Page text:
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6129 Silver Jet Guitars

1958 Gretsch 6129 Silver Jet

Color: Silver Sparkle Top, Rating: 9.00, $11,500.00 (ID# 02053)
Call to Inquire: (818) 222-4113


 

An All Original and Exceptionally Fine and Rare Transitional Early 1958 Gretsch 6129 Silver Jet

 

1958 Gretsch 6129 Silver Sparkle.

 

This very early 1958, featherweight 13 1/4-inch-wide guitar weighs just 7.40 lbs. and features a four-ply white and black bound chambered mahogany body with a pressed arched top of silver sparkle plastic laminate. One-piece mahogany neck (no heel-dowel) with a nice, fat nut width of just over 1 11/16 inches, a scale length of 24 3/4 inches and a wonderful fat profile. Bound Ebony fretboard with 22 original medium-thin frets and inlaid pearloid 'Neo-Classic' half-moon position markers. Single-bound headstock with laminated dark maple face and inlaid pearl Gretsch "T-roof" logo. Individual Grover StaTite open-back tuners with oval metal buttons. Two single-coil DeArmond Dynasonic pickups with outputs of 3.02k and 3.00k. Original black and white plastic pickup rings. Black lucite pickguard with Gretsch "T-roof" logo engraved in white from the underside. Four controls (two volume and one tone on the lower treble bout and one master volume control on the treble horn), plus a three-way pickup selector switch on upper bass bout. The pots are stamped "134 640" (Centralab, October 1956). "Arrow-through-G" chrome-plated brass control knobs with cross-hatch pattern on sides. Space-control bridge with six adjustable saddles on ebony base and chrome cut-out "G-hole flat" tailpiece. The serial number "27289" printed on a label inside the control cavity with the model number  "6129." The serial number is also engraved on the outside of the control cavity cover. This is one of the rarest Silver Jets, with this one being a transition model, still with the DeArmond pickups but now with an Ebony fretboard with Neo-Classic pearl half-moon position markers and a 'Space-Control' bridge. The guitar is 100% original with the exception of the "D" tuner bushing which has been replaced with an almost identical but slightly deeper version. There is some minor belt buckle wear on the back (nothing through the finish), some slight edge wear to the bottom of the body, a few small marks/indentations on the sides of the body and the back of the neck. There is a very small piece (3/16 inch) missing from the binding on the bass side of the headstock by the nut and a small piece chipped away from the maple laminate on the headstock just below the "B" tuner.  There is no shrinkage of the body binding and the silver sparkle top is exceptionally bright. One of the best looking, playing, and sounding DeArmond Silver Jets that we have seen. Included in the case is the original four-page green card Gretsch Quality Control "O.K.Card" hang-tag with matching serial number, the original Gretsch Neo-Classic Fingerboard card, the original Gretsch 'Space Control Bridge' card, the original "Bobby Lee 'No-Mishap' black leather guitar strap complete with the original instruction sheet, and to top it all - the original? used strings in the circular plastic Gretsch case…  Housed in the original two-tone gray hardshell case with maroon plush lining (9.00).

According to Ed Ball the early 1958 272XX run was of one hundred "Jet solidbodies - including Cadillac Green examples. The earliest 1958 Jets had pot codes of October 1956 (same as our guitar). The later examples in the run had pot codes of February and April 1957.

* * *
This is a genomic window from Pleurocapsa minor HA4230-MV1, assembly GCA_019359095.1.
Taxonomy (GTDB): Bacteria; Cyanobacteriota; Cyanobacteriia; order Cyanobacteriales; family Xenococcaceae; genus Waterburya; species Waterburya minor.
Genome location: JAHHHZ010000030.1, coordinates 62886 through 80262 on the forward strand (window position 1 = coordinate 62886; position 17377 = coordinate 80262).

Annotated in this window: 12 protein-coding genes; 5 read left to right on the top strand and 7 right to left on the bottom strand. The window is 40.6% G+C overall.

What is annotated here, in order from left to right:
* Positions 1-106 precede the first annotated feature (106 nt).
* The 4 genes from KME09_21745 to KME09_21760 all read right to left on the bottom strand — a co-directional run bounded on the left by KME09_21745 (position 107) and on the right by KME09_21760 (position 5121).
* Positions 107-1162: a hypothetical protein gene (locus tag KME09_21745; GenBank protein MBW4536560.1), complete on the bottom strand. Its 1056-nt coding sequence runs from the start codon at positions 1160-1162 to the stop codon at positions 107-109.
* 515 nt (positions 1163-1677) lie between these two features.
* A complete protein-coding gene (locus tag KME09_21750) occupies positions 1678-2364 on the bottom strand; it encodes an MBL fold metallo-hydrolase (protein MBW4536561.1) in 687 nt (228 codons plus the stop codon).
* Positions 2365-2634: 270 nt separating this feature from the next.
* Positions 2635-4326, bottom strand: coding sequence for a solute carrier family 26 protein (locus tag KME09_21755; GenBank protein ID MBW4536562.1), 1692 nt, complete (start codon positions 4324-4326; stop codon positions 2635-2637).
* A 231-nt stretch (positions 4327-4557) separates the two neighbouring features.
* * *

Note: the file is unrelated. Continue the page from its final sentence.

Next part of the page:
"In the 1958 model year, the Melita bridge was swapped out of the Jet solidbody models for the internally manufactured Space Control (floating) bridge. At the same time, the fretboard inlay was upgraded to the new neoclassic style (a.k.a. thumbnail) on an ebony fretboard. Inexplicably, as most of the 1958 Gretsch electric guitar product line was receiving the new Filter'Tron (humbucking) pickup technology, the Jet solidbodies did not. As a result, this late to arrive feature is, in fact, a 1959 model year indicator for the Jet solidbody guitars." (Edward Ball. Ball's Manual of Gretsch Guitars 1950s, p. 69).

"In 1953 Gretsch launched its first solidbody, the single-cutaway Duo Jet. In fact, the guitar was a semi-solid with routed channels and pockets inside, but the visual effect was certainly of a solidbody instrument. In its early years the new Duo Jet had, unusually, a body front covered in a black plastic material, as used on some Gretsch drums. It also had Gretsch's unique two-piece strap buttons (an early take on the idea of locking strap buttons) and the Melita Synchro-Sonic Bridge" (Tony Bacon, Electric Guitars: The Illustrated Encyclopedia, pp. 163-165).

"1957 was an enigmatic year for the Jets. For most of that year they were issued with pearloid plastic humped-back inlays in their Brazilian rosewood fingerboards. If a Jet has this style position-marker it was made in 1957. At the very end of the year, however, Silver Jets, Duo Jets and Jet Firebirds appear with the new-for-1958 ebony neo-classic fingerboard with half-moon inserts (thumb print inlays) and, it seems, were intended to be included in, and what should be considered to be products of, model year 1958. On very rare occasion, these transition Jets have another 1958 feature, the space control bridge, instead of a Melita. The presence of a heel-dowel would insure that the guitar was produced in 1958, of course. 1957 Models 6128, 6129 and 6131 use brass, chrome-plated "G" -indent control knobs with an impressed block letter "G" pierced by an arrow to replace the previous year's arrow knobs." (Jay Scott. The Guitars of the Fred Gretsch Company, p. 95).

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